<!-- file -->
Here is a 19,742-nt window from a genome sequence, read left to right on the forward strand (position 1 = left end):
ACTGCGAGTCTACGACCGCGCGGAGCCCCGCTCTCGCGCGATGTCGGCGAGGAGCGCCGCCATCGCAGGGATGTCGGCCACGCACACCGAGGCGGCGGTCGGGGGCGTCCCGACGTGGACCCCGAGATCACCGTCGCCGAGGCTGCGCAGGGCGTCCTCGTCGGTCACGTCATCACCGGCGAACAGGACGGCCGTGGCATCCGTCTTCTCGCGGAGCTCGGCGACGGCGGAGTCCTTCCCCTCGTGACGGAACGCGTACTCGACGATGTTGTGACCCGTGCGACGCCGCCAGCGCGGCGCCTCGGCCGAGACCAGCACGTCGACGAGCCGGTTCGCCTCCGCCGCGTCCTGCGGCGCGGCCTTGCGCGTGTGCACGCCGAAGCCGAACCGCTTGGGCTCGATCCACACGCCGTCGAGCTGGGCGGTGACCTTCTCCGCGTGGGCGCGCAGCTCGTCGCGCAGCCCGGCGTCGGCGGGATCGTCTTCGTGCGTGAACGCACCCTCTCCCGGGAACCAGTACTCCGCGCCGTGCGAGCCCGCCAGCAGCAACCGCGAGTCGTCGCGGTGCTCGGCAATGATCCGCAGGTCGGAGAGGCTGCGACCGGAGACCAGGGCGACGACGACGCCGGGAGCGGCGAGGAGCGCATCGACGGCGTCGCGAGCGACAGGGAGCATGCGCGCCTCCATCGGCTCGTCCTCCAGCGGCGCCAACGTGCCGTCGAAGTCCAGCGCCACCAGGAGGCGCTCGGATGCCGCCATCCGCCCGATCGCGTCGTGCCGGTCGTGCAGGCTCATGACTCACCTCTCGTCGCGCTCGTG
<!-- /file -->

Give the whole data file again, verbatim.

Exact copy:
Here is a 19,742-nt window from a genome sequence, read left to right on the forward strand (position 1 = left end):
ACTGCGAGTCTACGACCGCGCGGAGCCCCGCTCTCGCGCGATGTCGGCGAGGAGCGCCGCCATCGCAGGGATGTCGGCCACGCACACCGAGGCGGCGGTCGGGGGCGTCCCGACGTGGACCCCGAGATCACCGTCGCCGAGGCTGCGCAGGGCGTCCTCGTCGGTCACGTCATCACCGGCGAACAGGACGGCCGTGGCATCCGTCTTCTCGCGGAGCTCGGCGACGGCGGAGTCCTTCCCCTCGTGACGGAACGCGTACTCGACGATGTTGTGACCCGTGCGACGCCGCCAGCGCGGCGCCTCGGCCGAGACCAGCACGTCGACGAGCCGGTTCGCCTCCGCCGCGTCCTGCGGCGCGGCCTTGCGCGTGTGCACGCCGAAGCCGAACCGCTTGGGCTCGATCCACACGCCGTCGAGCTGGGCGGTGACCTTCTCCGCGTGGGCGCGCAGCTCGTCGCGCAGCCCGGCGTCGGCGGGATCGTCTTCGTGCGTGAACGCACCCTCTCCCGGGAACCAGTACTCCGCGCCGTGCGAGCCCGCCAGCAGCAACCGCGAGTCGTCGCGGTGCTCGGCAATGATCCGCAGGTCGGAGAGGCTGCGACCGGAGACCAGGGCGACGACGACGCCGGGAGCGGCGAGGAGCGCATCGACGGCGTCGCGAGCGACAGGGAGCATGCGCGCCTCCATCGGCTCGTCCTCCAGCGGCGCCAACGTGCCGTCGAAGTCCAGCGCCACCAGGAGGCGCTCGGATGCCGCCATCCGCCCGATCGCGTCGTGCCGGTCGTGCAGGCTCATGACTCACCTCTCGTCGCGCTCGTG